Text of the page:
I am trying to port this little piece of R code to python:
rf <- randomForest(features, proximity = T, oob.prox = T, ntree = 2000) dists <- as.dist(1 - rf$proximity)
oob.prox: Should proximity be calculated only on “out-of-bag” data?
randomForest is called, a matrix of proximity measures among the input (based on the frequency that pairs of data points are in the same terminal nodes).
I am currently trying using
sklearn.ensemble.RandomTreesEmbedding for this task, however there is no functionality for the proximity matrix. I found the following developer comment though:
We don't implement proximity matrix in Scikit-Learn (yet). However, this could be done by relying on the apply function provided in our implementation of decision trees. That is, for all pairs of samples in your dataset, iterate over the decision trees in the forest (through forest.estimators_) and count the number of times they fall in the same leaf, i.e., the number of times apply give the same node id for both samples in the pair.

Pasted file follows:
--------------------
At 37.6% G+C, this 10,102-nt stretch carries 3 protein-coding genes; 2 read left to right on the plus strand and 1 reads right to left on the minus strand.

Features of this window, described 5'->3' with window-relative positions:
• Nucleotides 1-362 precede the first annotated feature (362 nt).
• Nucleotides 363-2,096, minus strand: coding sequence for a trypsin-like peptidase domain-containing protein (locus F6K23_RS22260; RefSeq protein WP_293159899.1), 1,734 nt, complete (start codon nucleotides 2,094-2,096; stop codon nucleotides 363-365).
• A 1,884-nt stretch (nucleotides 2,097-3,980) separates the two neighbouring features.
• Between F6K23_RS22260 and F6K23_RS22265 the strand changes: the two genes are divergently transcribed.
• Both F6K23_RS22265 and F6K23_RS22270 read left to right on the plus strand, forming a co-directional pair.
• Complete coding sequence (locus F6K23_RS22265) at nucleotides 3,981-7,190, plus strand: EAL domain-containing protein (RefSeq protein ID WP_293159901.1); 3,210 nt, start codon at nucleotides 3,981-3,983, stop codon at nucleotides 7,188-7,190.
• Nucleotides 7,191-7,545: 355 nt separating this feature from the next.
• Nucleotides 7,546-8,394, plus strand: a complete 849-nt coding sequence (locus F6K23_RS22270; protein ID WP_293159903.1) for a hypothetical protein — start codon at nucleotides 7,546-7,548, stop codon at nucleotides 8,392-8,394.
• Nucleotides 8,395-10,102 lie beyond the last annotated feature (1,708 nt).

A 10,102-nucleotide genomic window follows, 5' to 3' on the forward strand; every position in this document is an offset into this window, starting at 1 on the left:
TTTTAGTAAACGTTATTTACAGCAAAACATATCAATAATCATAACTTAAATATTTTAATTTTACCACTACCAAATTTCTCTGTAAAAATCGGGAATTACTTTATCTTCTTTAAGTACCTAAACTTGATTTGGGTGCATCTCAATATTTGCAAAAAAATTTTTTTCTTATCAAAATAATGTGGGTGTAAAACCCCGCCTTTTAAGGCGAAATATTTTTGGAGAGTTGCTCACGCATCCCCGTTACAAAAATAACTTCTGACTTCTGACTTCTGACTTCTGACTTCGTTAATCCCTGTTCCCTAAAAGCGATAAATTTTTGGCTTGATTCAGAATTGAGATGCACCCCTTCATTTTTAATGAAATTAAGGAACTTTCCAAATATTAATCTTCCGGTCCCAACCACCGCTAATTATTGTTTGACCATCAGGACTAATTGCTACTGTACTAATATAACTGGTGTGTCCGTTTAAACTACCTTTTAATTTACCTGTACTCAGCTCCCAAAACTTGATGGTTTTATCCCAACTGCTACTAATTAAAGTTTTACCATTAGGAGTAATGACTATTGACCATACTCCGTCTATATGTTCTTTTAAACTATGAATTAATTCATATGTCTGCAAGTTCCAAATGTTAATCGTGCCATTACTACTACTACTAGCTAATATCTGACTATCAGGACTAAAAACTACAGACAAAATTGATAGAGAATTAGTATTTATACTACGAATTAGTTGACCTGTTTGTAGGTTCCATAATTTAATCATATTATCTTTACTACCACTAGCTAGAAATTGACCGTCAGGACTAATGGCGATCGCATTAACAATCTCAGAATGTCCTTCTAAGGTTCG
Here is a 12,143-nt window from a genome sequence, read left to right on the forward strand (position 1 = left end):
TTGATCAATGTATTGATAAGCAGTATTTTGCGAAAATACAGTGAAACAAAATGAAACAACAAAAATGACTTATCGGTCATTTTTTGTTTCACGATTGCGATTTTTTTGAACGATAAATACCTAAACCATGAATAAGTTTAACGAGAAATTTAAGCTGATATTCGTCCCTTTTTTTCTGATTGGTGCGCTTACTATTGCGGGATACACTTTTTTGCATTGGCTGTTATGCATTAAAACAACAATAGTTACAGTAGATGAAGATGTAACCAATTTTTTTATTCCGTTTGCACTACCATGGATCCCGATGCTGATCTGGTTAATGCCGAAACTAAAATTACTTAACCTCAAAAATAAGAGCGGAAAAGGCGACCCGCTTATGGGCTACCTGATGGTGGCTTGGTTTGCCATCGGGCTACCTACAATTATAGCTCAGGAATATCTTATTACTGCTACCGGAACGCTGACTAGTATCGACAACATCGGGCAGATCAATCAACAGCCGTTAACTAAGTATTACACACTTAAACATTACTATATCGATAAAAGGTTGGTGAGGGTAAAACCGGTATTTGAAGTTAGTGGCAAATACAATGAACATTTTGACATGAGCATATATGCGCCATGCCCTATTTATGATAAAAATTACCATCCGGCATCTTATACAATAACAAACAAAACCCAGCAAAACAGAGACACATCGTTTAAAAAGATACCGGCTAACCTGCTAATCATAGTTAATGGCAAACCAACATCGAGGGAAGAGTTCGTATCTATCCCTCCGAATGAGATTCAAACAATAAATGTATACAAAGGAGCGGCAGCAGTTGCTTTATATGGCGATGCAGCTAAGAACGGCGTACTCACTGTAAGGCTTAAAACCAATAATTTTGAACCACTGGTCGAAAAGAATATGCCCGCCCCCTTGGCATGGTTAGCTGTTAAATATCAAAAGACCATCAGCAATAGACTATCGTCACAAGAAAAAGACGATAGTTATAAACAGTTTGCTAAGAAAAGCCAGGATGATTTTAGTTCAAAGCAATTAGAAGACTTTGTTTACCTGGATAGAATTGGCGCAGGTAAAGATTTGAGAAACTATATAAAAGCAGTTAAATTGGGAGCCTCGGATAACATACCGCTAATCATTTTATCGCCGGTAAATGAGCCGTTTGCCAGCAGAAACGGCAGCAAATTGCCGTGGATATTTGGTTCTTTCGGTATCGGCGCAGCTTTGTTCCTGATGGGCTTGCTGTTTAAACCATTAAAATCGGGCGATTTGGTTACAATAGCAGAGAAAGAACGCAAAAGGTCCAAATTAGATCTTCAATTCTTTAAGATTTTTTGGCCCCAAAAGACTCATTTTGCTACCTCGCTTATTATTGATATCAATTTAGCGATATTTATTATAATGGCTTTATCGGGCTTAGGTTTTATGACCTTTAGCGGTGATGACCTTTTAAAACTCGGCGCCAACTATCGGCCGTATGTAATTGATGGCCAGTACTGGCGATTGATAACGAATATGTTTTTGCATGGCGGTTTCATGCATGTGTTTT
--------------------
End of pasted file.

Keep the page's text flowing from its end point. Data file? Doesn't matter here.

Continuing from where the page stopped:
And so I tried, utilizing numpy's
pdist() function along with my custom distance (or in this case, proximity) measure. I still have several problems:
- The proximity function is outstandingly slow
- How to handle the out-of-bag behaviour
- How to recreate the exact behaviour of
as.dist(1- rf$proximity): I think I need to normalize my count matrix, then subtract it from 1 and then afterwards compute the euclidean distances between its rows!?
My code as of now looks like this:
# grow a random forest from points rf = ensemble.RandomTreesEmbedding(n_estimators=200, random_state=0, max_depth=5 ) rfdata = rf.fit_transform(xdata); # define an affinity measure function to use with numpy's pdist def treeprox(u, v): leafcount = 0 # needs reshaping for single samples u = u.reshape(1,-1) v = v.reshape(1,-1) a = rf.apply(u) b = rf.apply(v) # count number of times they fall in the same leaf # (use of np forces element-wise) c = np.sum(np.array(a)==np.array(b)) return c distm = pdist(xdata, proxfun) distm = squareform(distm)
There must be a better way I guess, since this functionality is readily provided by the R package